New Zealand’s elite Special Air Force soldiers could be back in Afghanistan within months.
An official request by the United States is understood to have been lodged with New Zealand just hours before a meeting in Washington between Foreign Affairs Minister Murray McCully and American Secretary of State Hillary Clinton this month.
The request comes as New Zealand reviews its deployment to the long-running war, including the possible early withdrawal of nearly 140 Kiwi troops from Bamyan province, an engagement which is taking a mounting toll on strained defence resources.
The Government recently rolled over the Bamyan Provincial Reconstruction Team’s deployment for another year from September but sources confirmed yesterday that an earlier withdrawal was on the cards as the deployment neared its seventh year.
The US is understood to have delivered its request to the Foreign Affairs and Trade Ministry. It would normally be considered unusual for an official request to be lodged before the US had informal indications of a positive response.
But Government sources said yesterday that no decision had been made and other factors had to be weighed up.
They are likely to include a firm timetable for withdrawal, both for the SAS and the Bamyan team, amid growing concerns about the ability of New Zealand’s already stretched defence forces to respond to flash points closer to home, including the Pacific.
Soundings are already being taken over the prospect of another country’s troops stepping into the gap left by the withdrawal of New Zealand’s Bamyan team.
The SAS first left for Afghanistan in 2001. The deployment was shrouded in secrecy after the then Labour government at first refused to confirm the move after a US request.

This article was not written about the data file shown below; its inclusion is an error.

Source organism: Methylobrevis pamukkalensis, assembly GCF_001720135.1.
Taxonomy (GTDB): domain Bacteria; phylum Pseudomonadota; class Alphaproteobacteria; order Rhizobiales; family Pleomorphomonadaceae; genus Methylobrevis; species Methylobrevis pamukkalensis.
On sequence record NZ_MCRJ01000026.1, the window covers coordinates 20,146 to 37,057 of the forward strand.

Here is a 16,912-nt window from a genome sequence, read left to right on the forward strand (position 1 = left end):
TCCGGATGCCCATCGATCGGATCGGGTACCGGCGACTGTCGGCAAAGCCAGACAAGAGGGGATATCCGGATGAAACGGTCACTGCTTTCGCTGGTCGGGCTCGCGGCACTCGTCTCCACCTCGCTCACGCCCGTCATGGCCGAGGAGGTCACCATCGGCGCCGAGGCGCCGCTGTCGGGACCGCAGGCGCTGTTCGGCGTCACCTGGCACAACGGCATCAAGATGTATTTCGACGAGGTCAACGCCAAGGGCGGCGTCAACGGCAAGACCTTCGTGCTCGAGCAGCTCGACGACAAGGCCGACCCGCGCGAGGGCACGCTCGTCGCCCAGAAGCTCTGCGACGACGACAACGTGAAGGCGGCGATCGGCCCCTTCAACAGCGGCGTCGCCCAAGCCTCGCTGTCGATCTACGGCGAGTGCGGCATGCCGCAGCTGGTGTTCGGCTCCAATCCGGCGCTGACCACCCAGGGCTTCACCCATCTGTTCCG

That deployment lasted 12 months and there were two subsequent deployments of six months each. As many as 65 of the crack soldiers were deployed each time, working alongside other special forces as part of the US-led joint special operations taskforce.
In 2004 the SAS received a US Presidential Citation for “extraordinary heroism” but it was not till 2007 that New Zealand honoured SAS trooper Willy Apiata with a Victoria Cross for heroism during a battle with Afghan insurgents.
The US is understood to have specifically requested the SAS in its recent approach.
WHO DARES WINS
The New Zealand Special Air Service was formed in 1955 and was originally modelled on the British Special Air Service Regiment.
It is the top combat unit of the NZ Defence Force.
Its numbers are a secret, but there are believed to be up to 160 members.
It is also involved in counter-terrorism.
The elite unit is highly rated internationally.